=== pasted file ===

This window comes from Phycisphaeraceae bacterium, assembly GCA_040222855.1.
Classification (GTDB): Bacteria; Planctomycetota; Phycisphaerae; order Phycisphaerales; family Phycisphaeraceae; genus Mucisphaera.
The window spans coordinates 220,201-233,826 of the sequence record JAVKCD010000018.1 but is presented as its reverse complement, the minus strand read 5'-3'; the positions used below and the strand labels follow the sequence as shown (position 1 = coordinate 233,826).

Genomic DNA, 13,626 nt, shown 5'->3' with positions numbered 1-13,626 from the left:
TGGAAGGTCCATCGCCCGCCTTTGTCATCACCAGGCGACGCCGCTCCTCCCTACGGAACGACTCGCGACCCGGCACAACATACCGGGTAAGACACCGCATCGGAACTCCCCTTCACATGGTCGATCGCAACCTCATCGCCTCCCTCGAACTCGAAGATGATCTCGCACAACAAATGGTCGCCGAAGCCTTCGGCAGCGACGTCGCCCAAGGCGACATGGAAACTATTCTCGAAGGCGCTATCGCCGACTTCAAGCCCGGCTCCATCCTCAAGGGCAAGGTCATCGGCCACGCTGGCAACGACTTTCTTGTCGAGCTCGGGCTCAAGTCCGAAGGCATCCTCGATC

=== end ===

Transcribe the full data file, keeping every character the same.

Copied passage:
This window comes from Phycisphaeraceae bacterium, assembly GCA_040222855.1.
Classification (GTDB): Bacteria; Planctomycetota; Phycisphaerae; order Phycisphaerales; family Phycisphaeraceae; genus Mucisphaera.
The window spans coordinates 220,201-233,826 of the sequence record JAVKCD010000018.1 but is presented as its reverse complement, the minus strand read 5'-3'; the positions used below and the strand labels follow the sequence as shown (position 1 = coordinate 233,826).

Genomic DNA, 13,626 nt, shown 5'->3' with positions numbered 1-13,626 from the left:
TGGAAGGTCCATCGCCCGCCTTTGTCATCACCAGGCGACGCCGCTCCTCCCTACGGAACGACTCGCGACCCGGCACAACATACCGGGTAAGACACCGCATCGGAACTCCCCTTCACATGGTCGATCGCAACCTCATCGCCTCCCTCGAACTCGAAGATGATCTCGCACAACAAATGGTCGCCGAAGCCTTCGGCAGCGACGTCGCCCAAGGCGACATGGAAACTATTCTCGAAGGCGCTATCGCCGACTTCAAGCCCGGCTCCATCCTCAAGGGCAAGGTCATCGGCCACGCTGGCAACGACTTTCTTGTCGAGCTCGGGCTCAAGTCCGAAGGCATCCTCGATC